As it turned out, I may have done the big male a favor. When we started to carry the animal from the brush we found it had a serious puncture wound probably from fighting another male. The clean shot from the 6.5 was potentially better than the slow infection or a prowling leopard.
Larry’s Blesbok story has an amusing twist. We had been out sight-seeing that day and gotten back just before sunset. One of the PH’s said he had seen a nice Blesbok fairly close to the camp so we all loaded up in the Land Cruiser to see if Larry could bag him.
Of course, Larry is still nicely dressed from being out sight-seeing so instantly started getting the best-dressed hunter award before we even found an animal. Our entire hunting group including the PHs was a fun-loving bunch, give each other a hard time group, but always highly supportive.
The PH was right and we found the Blesbok that had been seen earlier and maneuvered to get in range for Larry to make a shot. It saw us as well and was determined not to present Larry a clean shot.
Larry set up on the roof of the Land Cruiser and demonstrated the patience of an experienced hunter waiting for more than a few minutes in the standoff with the animal. We finally had to move again to get a good angle and clean shot on the animal.
Larry settled the Nightforce reticle just behind the shoulder and broke the shot with the animal at about 160 yards out slightly quartering away. Under recoil, he lost sight of the animal and asked where it went as he scanned the area to find it.
It had dropped straight down in its tracks and never taken a step; he beamed as he was told and congratulated by the PH and the crew in the cruiser. He had graduated from the short-range shots taken at the blind to the openness of the plains. He commented at dinner that “camouflage is overrated” when shooting from the vehicle.
The other trophy I took with the straight-shooting Impulse was not the biggest animal but was, in my opinion, the most elegant and graceful of all those running the plains – a Black Impala. At the Limpopo province farm where we were hunting, they had a number of these beautiful animals that I hadn’t seen when hunting the Northern Cape on my last trip.
Dolf, my PH and I had hunted together on my 2019 trip with Marupa Safaris. His ability to spot and find the best animals is nothing short of amazing, he never disappoints. Dolf and I tracked several nice Black Impala that just would not stay still or stop while in sight; they didn’t get their nice horns by being stupid.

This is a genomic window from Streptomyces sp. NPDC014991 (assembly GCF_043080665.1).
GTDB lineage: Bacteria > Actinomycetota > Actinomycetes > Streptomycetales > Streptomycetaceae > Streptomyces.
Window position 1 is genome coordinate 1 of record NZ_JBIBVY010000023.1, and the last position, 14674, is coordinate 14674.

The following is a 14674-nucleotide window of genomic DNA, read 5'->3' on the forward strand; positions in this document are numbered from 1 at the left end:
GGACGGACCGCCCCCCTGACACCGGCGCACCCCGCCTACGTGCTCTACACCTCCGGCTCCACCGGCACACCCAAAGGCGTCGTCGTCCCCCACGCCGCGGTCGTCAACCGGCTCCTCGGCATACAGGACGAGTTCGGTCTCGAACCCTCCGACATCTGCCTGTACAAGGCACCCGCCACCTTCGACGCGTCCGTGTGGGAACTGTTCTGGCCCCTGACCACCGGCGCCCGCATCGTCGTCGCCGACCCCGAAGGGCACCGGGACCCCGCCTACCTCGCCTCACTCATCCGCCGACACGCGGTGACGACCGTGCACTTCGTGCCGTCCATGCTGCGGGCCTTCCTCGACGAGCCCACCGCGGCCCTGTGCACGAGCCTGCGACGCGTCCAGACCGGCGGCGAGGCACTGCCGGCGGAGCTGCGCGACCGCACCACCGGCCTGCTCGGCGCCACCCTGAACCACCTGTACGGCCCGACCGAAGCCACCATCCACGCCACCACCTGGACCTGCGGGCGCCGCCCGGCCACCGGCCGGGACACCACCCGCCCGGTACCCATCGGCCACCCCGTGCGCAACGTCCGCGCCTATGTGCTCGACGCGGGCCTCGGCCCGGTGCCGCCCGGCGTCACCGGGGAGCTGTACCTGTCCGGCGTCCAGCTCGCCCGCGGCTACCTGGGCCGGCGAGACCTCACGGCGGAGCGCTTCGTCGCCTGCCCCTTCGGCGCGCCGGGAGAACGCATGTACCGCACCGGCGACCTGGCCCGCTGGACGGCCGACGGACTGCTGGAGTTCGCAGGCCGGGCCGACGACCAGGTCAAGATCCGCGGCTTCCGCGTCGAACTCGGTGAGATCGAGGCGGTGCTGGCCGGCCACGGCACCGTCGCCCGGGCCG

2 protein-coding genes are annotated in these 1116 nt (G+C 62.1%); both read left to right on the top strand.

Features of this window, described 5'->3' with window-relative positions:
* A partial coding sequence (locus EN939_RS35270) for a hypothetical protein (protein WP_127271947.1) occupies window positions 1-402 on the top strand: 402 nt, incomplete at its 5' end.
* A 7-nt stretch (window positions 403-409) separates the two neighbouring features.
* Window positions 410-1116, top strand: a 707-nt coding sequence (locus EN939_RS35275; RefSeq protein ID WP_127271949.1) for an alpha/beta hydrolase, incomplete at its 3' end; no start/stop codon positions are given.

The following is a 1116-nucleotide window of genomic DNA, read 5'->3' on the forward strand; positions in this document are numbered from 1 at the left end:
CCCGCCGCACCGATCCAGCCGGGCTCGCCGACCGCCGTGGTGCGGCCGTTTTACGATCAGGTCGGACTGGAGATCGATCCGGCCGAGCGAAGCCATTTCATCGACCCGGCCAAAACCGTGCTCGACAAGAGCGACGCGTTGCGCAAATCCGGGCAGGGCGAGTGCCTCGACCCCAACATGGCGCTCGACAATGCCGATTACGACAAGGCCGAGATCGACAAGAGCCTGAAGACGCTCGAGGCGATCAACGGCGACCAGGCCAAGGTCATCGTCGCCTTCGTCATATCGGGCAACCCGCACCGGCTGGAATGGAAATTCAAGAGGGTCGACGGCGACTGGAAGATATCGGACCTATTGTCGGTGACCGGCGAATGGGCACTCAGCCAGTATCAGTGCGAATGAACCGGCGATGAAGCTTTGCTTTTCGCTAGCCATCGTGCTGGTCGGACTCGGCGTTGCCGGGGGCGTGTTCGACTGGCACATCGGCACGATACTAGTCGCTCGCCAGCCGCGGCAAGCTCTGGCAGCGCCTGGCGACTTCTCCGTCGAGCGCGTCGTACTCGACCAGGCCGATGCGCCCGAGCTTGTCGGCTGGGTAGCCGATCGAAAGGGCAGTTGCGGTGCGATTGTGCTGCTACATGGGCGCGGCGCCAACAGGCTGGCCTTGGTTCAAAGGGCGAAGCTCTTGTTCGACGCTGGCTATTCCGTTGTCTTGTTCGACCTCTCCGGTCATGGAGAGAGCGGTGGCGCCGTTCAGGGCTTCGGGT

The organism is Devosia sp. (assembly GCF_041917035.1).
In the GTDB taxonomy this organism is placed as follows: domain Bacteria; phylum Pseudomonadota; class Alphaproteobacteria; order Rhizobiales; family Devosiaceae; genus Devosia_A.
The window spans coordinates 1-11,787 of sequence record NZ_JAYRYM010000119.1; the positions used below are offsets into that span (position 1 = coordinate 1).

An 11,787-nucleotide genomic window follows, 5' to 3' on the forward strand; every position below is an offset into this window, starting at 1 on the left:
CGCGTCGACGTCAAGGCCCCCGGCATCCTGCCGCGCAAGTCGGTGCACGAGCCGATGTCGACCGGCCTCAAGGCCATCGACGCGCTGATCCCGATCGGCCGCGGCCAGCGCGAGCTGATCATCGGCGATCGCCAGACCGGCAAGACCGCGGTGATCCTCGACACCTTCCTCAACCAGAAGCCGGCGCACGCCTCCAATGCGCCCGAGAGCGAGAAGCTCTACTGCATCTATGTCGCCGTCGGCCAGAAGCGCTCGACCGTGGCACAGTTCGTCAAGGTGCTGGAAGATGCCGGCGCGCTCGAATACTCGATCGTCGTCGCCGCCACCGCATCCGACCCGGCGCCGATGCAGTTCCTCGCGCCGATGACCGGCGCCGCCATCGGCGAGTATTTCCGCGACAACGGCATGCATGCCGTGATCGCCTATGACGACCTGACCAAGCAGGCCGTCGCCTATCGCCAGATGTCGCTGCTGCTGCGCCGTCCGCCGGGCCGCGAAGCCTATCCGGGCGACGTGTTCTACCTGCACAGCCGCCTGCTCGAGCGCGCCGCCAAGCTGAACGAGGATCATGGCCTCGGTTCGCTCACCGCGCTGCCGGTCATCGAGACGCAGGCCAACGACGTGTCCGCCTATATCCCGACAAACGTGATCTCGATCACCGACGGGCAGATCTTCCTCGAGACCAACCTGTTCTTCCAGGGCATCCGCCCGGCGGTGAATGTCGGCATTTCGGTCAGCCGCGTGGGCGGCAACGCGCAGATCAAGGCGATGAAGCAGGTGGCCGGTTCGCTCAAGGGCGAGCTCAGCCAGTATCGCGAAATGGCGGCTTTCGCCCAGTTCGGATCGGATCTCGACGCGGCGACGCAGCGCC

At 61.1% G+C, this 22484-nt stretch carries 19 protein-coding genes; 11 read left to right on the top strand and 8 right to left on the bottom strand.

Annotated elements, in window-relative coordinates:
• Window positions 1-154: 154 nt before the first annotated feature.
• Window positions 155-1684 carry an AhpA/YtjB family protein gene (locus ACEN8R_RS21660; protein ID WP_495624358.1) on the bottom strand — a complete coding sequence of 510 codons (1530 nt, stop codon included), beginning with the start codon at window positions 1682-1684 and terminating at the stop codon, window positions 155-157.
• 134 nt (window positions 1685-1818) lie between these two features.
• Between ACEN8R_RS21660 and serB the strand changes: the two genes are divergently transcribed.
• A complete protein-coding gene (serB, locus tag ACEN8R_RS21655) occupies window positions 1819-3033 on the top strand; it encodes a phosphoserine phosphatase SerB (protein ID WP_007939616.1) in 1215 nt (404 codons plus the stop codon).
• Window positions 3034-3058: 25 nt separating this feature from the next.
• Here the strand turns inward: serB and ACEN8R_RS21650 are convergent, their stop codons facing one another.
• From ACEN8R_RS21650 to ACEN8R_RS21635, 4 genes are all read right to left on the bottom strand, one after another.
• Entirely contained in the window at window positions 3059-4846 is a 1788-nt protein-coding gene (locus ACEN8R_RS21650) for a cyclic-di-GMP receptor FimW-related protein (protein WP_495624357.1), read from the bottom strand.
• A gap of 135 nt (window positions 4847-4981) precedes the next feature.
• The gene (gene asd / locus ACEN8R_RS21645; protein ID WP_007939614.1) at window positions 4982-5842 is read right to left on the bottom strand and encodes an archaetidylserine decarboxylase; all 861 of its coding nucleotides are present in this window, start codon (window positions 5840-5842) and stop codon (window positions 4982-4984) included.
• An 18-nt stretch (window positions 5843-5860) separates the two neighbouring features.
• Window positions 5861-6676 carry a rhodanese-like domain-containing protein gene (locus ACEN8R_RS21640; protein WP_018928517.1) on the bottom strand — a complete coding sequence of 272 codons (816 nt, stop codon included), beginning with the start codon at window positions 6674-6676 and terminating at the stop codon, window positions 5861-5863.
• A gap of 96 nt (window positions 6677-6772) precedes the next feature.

That’s why they call it hunting instead of shooting. We were patient, stayed in the area and kept looking, and our persistence was rewarded, we came back upon one of the best ones we had seen and Dolf gave me the green light. I took the shot without ranging at about 100 yards and to my surprise, the Impala bolted and ran rather than being blown over by the 6.5 CM.
I questioned my shot, but everything had been right about it and we found the animal dead within 40 yards down the trail. Everything in Africa wants to survive so sometimes the animal still runs until its body tells it that it’s over.
The Savage Arms Impulse straight-pull 6.5 CM did an awesome job on all the game we shot in Africa. I already knew it was accurate and fast to operate, but we never even needed a second shot with the Federal ammunition loaded with the 135 Berger hybrid Hunter bullets, every animal was a one-shot kill.
The only maintenance I did was wipe down the bolt and action a couple of times over the 10-day trip to remove the African dust from the bolt to ensure it was slick in case that second shot was ever needed.
The Impulse’s integral Picatinny rail made mounting the Nightforce NX8 2.5-20x simple. The Nightforce was a great choice for the varied hunting distances we encountered. It provided the wide field of view for close range shooting at the water holes and also the power to zoom in on distant animals to check out size and make those shots.
Africa is no stranger to straight pull rifles; the European ones have been over there for decades but this was the first trip for the American-made Savage and it performed flawlessly. It left no doubts of its accuracy or its ability to make one-shot kills. This was the first safari hunting trip for the Savage Arms Impulse but I’m sure it won’t be the last.
For more information on the Impulse models click here.
For my full review of the Nightforce 2.5-20x click here.